i totes got a licenz 2 kill, lol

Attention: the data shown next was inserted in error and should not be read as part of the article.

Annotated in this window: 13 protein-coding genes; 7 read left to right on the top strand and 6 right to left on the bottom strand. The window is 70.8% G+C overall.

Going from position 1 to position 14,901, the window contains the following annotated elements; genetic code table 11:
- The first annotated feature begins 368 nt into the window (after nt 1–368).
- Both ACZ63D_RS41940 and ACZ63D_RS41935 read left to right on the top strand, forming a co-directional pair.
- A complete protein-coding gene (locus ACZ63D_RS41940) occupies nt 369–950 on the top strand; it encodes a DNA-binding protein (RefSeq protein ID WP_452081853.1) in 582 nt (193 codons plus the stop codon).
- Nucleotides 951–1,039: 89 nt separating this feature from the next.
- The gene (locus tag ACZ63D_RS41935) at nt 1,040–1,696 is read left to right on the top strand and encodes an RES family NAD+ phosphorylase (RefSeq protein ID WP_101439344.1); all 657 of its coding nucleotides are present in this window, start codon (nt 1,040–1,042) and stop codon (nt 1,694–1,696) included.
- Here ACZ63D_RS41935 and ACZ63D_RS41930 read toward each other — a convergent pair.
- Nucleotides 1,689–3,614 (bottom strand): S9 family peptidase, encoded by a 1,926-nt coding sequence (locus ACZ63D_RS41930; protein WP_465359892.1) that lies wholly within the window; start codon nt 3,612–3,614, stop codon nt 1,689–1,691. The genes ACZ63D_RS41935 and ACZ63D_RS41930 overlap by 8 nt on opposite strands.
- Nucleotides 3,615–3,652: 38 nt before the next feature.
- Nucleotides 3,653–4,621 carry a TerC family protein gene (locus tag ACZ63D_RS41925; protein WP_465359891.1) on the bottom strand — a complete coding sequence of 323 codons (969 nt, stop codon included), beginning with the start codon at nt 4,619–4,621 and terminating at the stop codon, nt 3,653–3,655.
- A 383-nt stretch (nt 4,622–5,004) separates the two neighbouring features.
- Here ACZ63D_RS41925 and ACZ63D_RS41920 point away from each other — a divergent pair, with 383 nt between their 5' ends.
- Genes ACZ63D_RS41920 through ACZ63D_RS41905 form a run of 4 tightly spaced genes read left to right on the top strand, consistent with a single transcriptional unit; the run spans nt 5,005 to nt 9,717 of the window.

Pierce Brosnan's 007 loves his toys, even more so than Sean Connery, and the scenes in which he remotely, and so deftly, maneuvers his new car with a cell phone is likely the best evidence of his growing technophilia. Though GoldenEye had its share of pocket-sized gadgets, Tomorrow Never Dies is tops in Q-labs exhibitionism, and yet, despite the increased sophistication of the electronics, it's a tried-and-true, traditional Bond film. Elliot Carver may be an intriguing, and very contemporary, take on the megalomaniac super villain, but he's still seeking out his worldwide empire, just like Dr. No, Goldfinger, Blofeld, and others. He plans to further his news supremacy via yellow journalism; specifically, he coordinates the disappearance of a British warship in the territorial waters of China, thereby pushing the UK and China close to war, and thereby putting himself in a position to assume the exclusive broadcast rights once the smoke has cleared. Bond is quickly sent abroad to sort things out before it all goes sour, and that's where he runs into Wai Lin (Michelle Yeoh), one of the more respectable (if not exactly well-rounded) female cohorts in the entire canon. Bond and Lin make for a pretty good team, and their motorcycle chase through the crowded streets of Saigon is a ludicrous, enjoyable sequence. All the action is handled competently, even though some of the special effects and CGI have not aged gracefully (this is especially noticeable when Bond and Lin use one of Carver's banners for a makeshift escape). Still, though, it's obvious Tomorrow Never Dies is little more than a routine mission for Bond. Eventually Carver captures him, tells him far too much of his nefarious schemes, fails to kill him when it would be advantageous to do so, and so on. Maybe that's part of its charm; Dies may play it safe, but it proves the formula is still satisfying when followed properly. As Bond tells Carver, "You forgot the first rule of mass media, Elliot: give the people what they want!" And who would know this better than Bond? He's been doing it (better) for fifty years.